Kony 2012

So I’m sure that most of you have heard of a campaign run by the NGO Invisible Children called “Kony 2012.” The campaign has lead to a lot of thought, both inspiring people to get involved and drawing criticism from many others. Initially, after watching the video I felt strongly that this campaign was a great way for people our age to truly make a difference. But after doing some research I found that many Ugandans are amongst the harshest critics of this campaign. A man named Alan Kasujja, a prominent radio host in Uganda, put forth the idea on his twitter account that NGO’s (or Non-governmental organizations), such as Invisible Children, are in fact quite similar to pre-colonial missionaries. Seeing as we recently looked at pre-colonial missionaries in India I thought this would be a fitting blog post. I want to make it clear that I am not trying to either support Kony 2012 or attack it, I just want to know what you all think about this comparison and the Ugandans’ reaction in general. Here’s a link to see some more Ugandans’ thoughts. http://latimesblogs.latimes.com/world_now/2012/03/uganda-kony-2012-reaction.html.

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2 Responses to Kony 2012

  1. S.Turk says:

    I agree that the people of Uganda are no longer terrorized by the LRA and are actually accepting any LRA who return home under the apathy laws. I completely support the ideals of Invisible Children and Kony 2012 but I disagree with their methods. Rasising awareness of the problem is good, but I have read that they want to send military advisers over to Africa to train the military to better fight the LRA. This is what many people are angry about. People don’t want to replace violence with more violence. At the end of the Invisible Children movie we saw how they had begun setting up radio links and other peaceful ways for keeping people safe from the LRA, why would they want to change their plans? It is obviously working, as Cony’s military strength is at an all-time low, but why would going to Africa to kill him change anything? Sure you have rid the world of a terrible, terrible man, but at what cost? Sure the US would not be directly involved, but thats the same as saying that the man who was showing the shooter where to point the gun is not involved in an assassination. Again, I am fully behind the idea of stopping suffering of the people of Central Africa, but the way that this group is going about getting this done is something that I cannot stand behind.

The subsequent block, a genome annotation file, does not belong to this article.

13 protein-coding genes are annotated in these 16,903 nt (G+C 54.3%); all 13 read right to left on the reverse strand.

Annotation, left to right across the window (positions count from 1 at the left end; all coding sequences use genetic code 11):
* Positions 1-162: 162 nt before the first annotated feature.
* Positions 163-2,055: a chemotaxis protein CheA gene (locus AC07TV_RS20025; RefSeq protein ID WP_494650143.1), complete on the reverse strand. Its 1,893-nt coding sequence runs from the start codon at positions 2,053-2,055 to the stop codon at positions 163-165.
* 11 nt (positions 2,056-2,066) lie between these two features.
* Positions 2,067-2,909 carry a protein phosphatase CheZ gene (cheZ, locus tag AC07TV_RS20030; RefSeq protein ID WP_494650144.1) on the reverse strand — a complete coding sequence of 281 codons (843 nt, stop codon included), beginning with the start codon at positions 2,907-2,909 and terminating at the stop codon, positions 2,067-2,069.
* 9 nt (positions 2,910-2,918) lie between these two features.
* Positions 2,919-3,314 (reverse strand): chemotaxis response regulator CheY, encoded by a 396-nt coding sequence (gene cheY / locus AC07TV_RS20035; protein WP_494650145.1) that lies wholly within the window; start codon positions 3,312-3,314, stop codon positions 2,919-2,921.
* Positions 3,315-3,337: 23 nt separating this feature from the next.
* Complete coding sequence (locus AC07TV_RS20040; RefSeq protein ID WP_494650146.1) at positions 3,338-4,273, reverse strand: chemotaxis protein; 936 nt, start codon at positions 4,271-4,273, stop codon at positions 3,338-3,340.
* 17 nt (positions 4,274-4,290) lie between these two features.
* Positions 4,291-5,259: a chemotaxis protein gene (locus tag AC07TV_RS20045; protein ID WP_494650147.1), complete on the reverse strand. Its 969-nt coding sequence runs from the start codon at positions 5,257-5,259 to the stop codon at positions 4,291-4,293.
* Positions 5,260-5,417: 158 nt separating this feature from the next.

2. StoryBird says:

    I am also very interested in this whole problem. I have done some poking around on the internet on Invisible Children and have found that is not as honest as it seems. I have seem the 30 minute video that I think you are talking about and I agree that is a powerful video. I am sure that the motive of Invisible Children are good but apparently something like 70% of the money that is donated to them is put to good use. Unfortunately this is the case with many charities so it is good to do some investigating before donating to a charity. I found this article on Invisible Children that was pretty eye opening.

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